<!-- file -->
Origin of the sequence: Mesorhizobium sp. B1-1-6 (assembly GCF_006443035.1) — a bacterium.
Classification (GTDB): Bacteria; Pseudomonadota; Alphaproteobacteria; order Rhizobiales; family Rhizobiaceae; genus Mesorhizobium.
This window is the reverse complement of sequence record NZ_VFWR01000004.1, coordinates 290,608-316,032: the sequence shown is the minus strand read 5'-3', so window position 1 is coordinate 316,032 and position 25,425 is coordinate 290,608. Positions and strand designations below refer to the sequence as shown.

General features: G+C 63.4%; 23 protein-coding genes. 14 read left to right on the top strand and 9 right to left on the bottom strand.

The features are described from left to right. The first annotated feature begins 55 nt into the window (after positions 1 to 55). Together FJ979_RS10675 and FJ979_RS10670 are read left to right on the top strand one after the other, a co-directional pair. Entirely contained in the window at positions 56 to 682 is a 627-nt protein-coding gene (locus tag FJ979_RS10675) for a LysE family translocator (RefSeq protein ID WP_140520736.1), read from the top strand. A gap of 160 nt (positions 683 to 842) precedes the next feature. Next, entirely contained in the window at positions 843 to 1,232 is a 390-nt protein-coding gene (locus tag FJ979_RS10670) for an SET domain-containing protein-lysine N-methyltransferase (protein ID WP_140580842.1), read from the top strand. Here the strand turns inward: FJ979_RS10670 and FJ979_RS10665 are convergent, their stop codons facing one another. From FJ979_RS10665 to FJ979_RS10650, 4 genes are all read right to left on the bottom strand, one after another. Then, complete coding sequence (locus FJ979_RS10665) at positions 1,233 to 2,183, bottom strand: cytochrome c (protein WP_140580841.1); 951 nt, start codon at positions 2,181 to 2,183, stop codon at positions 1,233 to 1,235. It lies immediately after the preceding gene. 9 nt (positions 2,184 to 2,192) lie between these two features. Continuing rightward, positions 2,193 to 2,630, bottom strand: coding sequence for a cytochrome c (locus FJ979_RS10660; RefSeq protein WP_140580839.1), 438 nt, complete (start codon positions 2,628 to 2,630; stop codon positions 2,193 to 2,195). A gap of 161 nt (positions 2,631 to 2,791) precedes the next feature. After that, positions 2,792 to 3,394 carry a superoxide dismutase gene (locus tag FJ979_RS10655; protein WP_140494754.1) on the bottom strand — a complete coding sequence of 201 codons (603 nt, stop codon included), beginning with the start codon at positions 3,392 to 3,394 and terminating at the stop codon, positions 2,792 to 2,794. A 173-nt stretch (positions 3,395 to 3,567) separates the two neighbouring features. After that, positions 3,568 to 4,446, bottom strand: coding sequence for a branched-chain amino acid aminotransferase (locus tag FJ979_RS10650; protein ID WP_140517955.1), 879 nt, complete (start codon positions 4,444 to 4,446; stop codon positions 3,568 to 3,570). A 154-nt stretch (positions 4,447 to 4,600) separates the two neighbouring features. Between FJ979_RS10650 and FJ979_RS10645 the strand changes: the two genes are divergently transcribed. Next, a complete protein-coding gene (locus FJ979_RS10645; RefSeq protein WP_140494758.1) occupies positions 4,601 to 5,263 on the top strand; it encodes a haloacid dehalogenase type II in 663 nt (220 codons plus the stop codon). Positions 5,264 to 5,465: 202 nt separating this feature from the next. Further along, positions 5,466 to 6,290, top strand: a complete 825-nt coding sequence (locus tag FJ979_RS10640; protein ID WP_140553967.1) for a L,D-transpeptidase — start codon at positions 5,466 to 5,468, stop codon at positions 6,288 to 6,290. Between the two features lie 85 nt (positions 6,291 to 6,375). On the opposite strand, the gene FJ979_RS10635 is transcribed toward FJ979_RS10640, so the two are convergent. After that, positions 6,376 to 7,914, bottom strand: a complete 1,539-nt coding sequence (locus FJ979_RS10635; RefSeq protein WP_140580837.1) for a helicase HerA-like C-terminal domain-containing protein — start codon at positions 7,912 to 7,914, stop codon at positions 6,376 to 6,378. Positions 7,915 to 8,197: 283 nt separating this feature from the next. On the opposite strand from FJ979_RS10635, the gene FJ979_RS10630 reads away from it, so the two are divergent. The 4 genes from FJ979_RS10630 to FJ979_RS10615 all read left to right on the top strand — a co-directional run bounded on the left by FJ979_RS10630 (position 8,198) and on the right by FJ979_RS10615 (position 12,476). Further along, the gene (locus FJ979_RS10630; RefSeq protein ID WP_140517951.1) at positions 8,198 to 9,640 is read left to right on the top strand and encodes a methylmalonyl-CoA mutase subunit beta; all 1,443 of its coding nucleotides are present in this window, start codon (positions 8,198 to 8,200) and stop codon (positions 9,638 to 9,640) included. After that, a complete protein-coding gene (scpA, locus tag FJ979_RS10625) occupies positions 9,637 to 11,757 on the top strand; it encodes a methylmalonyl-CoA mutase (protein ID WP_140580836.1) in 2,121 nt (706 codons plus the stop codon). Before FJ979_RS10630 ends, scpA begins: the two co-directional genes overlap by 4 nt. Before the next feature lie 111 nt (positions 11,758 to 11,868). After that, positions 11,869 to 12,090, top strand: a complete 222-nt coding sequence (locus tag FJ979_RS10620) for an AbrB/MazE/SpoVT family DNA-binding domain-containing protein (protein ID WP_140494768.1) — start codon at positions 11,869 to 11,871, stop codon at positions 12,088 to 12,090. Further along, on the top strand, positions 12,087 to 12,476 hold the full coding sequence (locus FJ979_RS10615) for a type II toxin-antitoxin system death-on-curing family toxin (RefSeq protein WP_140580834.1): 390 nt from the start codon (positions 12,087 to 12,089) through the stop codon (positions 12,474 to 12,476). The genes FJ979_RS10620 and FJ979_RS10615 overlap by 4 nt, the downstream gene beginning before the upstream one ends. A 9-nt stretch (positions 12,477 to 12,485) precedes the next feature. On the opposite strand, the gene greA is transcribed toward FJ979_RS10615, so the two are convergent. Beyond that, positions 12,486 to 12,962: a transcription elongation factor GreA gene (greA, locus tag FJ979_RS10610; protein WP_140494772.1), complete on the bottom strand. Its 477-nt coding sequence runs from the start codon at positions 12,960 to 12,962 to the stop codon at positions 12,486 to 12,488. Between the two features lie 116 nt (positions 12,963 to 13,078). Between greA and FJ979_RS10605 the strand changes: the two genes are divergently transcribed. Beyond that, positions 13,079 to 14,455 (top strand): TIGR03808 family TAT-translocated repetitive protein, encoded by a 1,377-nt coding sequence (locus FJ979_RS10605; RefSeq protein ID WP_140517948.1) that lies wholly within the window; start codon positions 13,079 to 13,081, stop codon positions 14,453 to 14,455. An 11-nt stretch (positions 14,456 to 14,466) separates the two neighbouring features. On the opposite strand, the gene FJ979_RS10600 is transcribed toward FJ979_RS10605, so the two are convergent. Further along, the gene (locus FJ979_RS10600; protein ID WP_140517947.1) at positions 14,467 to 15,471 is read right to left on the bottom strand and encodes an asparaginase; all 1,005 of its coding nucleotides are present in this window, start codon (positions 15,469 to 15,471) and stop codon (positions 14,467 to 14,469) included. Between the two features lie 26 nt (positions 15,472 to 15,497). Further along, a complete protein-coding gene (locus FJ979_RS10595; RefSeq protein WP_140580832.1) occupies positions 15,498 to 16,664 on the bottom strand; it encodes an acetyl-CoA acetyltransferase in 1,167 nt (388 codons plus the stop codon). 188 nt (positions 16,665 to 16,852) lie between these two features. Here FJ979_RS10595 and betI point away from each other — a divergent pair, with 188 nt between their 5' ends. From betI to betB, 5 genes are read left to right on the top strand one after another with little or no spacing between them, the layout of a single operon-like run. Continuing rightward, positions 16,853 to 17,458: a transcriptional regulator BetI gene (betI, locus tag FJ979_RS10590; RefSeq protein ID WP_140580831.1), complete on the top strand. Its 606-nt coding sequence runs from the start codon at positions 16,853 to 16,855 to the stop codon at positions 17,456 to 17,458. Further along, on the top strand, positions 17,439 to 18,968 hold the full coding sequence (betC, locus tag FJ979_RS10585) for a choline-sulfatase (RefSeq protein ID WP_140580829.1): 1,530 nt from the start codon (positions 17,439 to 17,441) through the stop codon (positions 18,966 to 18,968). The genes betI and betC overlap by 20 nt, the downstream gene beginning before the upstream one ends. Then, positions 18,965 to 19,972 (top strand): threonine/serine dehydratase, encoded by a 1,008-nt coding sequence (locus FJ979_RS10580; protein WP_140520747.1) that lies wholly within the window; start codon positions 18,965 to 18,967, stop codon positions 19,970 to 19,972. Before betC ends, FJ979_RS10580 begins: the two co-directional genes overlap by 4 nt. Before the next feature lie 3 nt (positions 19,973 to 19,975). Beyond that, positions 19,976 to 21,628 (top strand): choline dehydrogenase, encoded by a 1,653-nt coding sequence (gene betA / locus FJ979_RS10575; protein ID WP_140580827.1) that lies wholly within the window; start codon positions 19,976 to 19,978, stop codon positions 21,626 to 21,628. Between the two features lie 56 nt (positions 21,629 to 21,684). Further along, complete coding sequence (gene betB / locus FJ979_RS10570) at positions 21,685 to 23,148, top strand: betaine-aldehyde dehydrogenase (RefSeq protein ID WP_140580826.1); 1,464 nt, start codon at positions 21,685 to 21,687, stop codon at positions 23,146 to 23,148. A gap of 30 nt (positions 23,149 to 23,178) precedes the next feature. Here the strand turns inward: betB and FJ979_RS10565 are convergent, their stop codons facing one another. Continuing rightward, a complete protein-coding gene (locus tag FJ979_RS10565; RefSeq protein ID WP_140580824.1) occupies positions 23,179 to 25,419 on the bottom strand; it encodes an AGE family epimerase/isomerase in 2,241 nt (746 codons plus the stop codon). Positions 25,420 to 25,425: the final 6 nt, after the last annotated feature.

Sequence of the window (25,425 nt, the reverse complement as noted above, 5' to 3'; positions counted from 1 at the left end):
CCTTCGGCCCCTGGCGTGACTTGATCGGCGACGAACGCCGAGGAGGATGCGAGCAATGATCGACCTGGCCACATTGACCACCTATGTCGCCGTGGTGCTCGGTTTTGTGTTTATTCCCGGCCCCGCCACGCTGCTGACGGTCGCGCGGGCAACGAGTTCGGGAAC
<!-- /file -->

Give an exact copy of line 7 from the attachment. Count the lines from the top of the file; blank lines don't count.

CCTTCGGCCCCTGGCGTGACTTGATCGGCGACGAACGCCGAGGAGGATGCGAGCAATGATCGACCTGGCCACATTGACCACCTATGTCGCCGTGGTGCTCGGTTTTGTGTTTATTCCCGGCCCCGCCACGCTGCTGACGGTCGCGCGGGCAACGAGTTCGGGAAC